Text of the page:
Microsoft CEO Satya Nadella teases next version of Windows will be unveiled 'very soon'
Nadella promises major changes, though doesn't give many details. Rumors say it's coming later this year.
Ian SherrFormer Editor at Large / News
Ian Sherr (he/him/his) grew up in the San Francisco Bay Area, so he's always had a connection to the tech world. At CNET, he wrote about Apple, Microsoft, VR, video games and internet troubles. Aside from writing, he tinkers with tech at home, is a longtime fencer -- the kind with swords -- and began woodworking during the pandemic.
Microsoft CEO Satya Nadella said his company is planning "one of the most significant updates of Windows of the past decade," its software that powers more than 1.3 billion people's devices. Although he didn't offer details, Nadella said Microsoft plans to unveil the new version "very soon."
"I've been using it over the past several months and I'm incredibly excited about the next generation of Windows," he said.
Nadella and Cook won't just be sharing the virtual stage a few weeks apart. The two regularly use their opening speeches to discuss their company's philosophies. Recently, both have called for additional privacy protections in technology.
"We need to ask ourselves not only what computers can do, but what computers should do," he said during his 2018 keynote address. Nadella used that speech to announce an internal "ethics board" to "govern" the products Microsoft builds. "We also have a responsibility as a tech industry to build trust in technology."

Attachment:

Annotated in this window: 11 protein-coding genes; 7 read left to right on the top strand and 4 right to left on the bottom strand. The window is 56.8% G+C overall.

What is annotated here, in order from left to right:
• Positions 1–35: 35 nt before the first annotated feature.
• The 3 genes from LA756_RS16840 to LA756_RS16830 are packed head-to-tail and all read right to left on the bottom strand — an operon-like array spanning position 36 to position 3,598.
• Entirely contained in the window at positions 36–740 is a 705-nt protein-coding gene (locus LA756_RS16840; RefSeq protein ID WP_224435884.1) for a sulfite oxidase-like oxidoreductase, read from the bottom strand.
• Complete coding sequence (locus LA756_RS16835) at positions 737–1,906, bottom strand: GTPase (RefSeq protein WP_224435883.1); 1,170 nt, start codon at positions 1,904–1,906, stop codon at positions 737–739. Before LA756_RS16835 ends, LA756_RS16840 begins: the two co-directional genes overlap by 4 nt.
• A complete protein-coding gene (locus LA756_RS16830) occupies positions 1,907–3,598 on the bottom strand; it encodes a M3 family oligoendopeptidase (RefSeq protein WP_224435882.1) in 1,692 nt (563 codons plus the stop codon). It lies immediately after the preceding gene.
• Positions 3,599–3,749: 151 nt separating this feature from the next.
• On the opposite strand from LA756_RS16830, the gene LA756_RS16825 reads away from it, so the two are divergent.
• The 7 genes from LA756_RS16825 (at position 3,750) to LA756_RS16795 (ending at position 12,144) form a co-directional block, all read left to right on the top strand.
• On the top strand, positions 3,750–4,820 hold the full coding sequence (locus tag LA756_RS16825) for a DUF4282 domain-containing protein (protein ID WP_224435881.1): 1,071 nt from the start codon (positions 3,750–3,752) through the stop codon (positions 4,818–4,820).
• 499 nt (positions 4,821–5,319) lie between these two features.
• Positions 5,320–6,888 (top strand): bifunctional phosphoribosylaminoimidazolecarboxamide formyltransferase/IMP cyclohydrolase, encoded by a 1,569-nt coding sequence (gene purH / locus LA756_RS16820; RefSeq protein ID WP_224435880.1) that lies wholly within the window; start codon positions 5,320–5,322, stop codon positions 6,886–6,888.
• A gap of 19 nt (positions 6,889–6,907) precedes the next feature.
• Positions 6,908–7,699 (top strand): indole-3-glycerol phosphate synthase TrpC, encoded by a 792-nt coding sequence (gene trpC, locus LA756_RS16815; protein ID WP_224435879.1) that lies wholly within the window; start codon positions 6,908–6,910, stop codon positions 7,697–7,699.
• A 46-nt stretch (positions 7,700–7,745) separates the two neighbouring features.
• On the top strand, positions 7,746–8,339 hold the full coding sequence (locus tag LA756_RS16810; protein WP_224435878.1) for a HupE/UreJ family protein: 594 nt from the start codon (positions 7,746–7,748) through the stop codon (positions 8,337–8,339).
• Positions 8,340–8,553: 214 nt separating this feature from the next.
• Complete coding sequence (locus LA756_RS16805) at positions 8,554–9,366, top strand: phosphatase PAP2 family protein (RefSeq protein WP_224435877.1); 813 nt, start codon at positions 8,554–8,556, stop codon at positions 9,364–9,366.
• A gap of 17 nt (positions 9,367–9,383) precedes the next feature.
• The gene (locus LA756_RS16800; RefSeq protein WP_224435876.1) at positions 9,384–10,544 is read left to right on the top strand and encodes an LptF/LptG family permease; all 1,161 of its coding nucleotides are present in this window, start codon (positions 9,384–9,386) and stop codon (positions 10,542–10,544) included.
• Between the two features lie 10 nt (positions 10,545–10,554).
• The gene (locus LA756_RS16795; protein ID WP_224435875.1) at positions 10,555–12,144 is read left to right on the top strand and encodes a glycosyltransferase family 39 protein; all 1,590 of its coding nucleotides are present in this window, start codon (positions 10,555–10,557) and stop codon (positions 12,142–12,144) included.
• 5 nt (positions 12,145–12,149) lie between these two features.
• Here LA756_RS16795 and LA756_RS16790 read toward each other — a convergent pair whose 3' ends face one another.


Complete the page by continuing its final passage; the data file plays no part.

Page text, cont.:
This year though, Nadella chose to spend his 16-minute speech discussing how important tech has become to daily life. He said the tech industry is still growing rapidly, and will represent 10% of the world's gross domestic product, which is a broad measure of the economy. The tech industry has been credited with creating millions of jobs and adding more than $1 trillion to the US economy alone.
"Over the past two years, the number of developers at non-tech companies has grown faster than at tech companies," Nadella said, adding that the most rapid hiring is in agriculture, consumer goods, energy, finance and wellness. And the automotive industry hired more software engineers than mechanical engineers in the last year, he added. "We are seeing a surge of developers across industries and geographies."
Nadella's speech wasn't all high-minded idealism though. He also took an indirect swipe at Apple, hitting on the question of how much control a company is allowed to have over its devices. Apple is currently awaiting a ruling from a US District Judge in California, where the iPhone maker was sued by
developer Epic Games over how much control it wields over its devices.
"Our ambition is to be the platform for platform creators," Nadella said during Tuesday's address. "This conference is not about setting new rules or constraints that dictate how or what you should build. It's not even about celebrating our own innovation."
Instead, he said, Microsoft wants to help developers create their own innovation. That, he added, is "at the core of our mission."